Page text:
A man working for Pearl Assurance asked her to call back regarding insurance.
She did call back - twice. The first time no one appeared to know anything about the man. The second time she realised she had been 'cold-called' and sent him away with a flea in his ear.
She says: 'He asked me if I had a pension, and when I said I had he replied I probably wasn't contributing enough.
'It suddenly dawned on me I had received two phone calls and wasted two of my own to hear an amateur sales pitch.
'I told him it was the most incredible cheek and he should not be allowed to pester innocent householders who are not interested in his product.
'He used my Christian name in the answering machine message, which gave the impression these people knew me. The reality is I have no connection with the company whatsoever.'
A spokesman for Pearl said: 'We do cold-call customers, but it does appear this person was a little aggressive and perhaps over- insistent. If there is an answer machine we should let it go.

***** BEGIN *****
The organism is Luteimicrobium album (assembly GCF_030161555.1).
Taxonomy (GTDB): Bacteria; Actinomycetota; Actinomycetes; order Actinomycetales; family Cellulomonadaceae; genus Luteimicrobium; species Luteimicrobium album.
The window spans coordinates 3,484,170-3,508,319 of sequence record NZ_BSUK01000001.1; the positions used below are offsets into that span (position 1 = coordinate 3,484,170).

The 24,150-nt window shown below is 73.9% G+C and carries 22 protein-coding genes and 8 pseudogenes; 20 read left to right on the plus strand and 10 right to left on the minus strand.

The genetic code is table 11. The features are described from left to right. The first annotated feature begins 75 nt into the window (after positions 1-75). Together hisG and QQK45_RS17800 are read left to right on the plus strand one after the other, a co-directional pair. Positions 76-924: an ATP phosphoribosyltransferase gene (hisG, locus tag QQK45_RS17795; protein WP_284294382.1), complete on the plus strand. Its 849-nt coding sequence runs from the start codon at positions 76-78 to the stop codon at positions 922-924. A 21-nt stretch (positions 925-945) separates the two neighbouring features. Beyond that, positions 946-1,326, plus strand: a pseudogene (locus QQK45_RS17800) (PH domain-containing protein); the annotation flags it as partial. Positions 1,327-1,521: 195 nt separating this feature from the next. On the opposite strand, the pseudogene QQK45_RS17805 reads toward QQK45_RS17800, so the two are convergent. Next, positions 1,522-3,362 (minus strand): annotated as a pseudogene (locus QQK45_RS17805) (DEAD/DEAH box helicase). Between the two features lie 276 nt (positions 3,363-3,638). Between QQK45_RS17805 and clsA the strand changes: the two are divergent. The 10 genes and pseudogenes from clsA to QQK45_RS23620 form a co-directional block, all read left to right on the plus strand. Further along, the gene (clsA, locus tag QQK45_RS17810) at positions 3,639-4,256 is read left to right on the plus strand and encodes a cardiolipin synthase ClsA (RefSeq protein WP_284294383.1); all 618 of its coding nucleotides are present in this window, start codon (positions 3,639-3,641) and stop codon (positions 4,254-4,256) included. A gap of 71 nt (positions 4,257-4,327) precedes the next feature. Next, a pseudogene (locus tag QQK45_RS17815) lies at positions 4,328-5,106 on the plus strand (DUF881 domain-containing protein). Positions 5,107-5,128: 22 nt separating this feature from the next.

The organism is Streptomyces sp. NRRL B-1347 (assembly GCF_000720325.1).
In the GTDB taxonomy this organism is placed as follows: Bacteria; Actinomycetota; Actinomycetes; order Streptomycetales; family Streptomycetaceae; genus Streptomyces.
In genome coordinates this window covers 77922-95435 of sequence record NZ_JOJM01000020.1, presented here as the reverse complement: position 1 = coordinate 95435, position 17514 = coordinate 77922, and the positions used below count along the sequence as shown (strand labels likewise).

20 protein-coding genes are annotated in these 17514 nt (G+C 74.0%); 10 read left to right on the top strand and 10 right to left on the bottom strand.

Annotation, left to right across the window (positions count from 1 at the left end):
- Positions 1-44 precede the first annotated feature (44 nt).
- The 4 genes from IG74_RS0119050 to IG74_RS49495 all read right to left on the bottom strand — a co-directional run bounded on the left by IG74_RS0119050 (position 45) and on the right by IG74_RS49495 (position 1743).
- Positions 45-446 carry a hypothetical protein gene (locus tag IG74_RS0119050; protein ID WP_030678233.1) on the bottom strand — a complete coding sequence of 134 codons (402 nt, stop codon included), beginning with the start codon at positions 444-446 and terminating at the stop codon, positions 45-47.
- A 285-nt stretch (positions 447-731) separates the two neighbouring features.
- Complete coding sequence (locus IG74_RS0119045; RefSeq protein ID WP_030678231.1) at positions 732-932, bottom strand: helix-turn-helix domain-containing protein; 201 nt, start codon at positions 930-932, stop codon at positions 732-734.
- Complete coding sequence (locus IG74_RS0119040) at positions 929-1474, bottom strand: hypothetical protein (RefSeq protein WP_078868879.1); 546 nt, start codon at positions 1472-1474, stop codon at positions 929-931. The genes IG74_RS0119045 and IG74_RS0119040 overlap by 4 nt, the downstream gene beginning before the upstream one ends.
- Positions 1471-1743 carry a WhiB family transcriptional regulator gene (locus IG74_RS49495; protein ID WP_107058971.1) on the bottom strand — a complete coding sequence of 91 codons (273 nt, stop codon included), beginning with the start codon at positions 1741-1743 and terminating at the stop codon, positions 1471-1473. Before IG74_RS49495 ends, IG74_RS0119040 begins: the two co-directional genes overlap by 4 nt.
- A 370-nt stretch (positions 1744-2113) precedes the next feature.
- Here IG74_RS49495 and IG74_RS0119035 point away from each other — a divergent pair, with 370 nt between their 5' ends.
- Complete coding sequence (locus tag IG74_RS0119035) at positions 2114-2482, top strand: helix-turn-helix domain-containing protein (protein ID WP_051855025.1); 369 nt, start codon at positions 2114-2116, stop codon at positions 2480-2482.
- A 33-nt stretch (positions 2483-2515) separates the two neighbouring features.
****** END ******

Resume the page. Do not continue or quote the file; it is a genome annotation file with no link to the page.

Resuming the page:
'People have them to stay in touch with friends, not to have salesmen taking up the tape. I would feel pretty browned off if I got home and a salesman had left messages on my machine.'
A spokeswoman for Lautro, the life assurance industry regulator, said cold-calling was acceptable as long as the person was identified as a company representative, gave the name of the company and stated the purpose of the call.
But most companies do not do talk to answer machines because it is a waste of money. The recipient realises what the call is about and does not respond.
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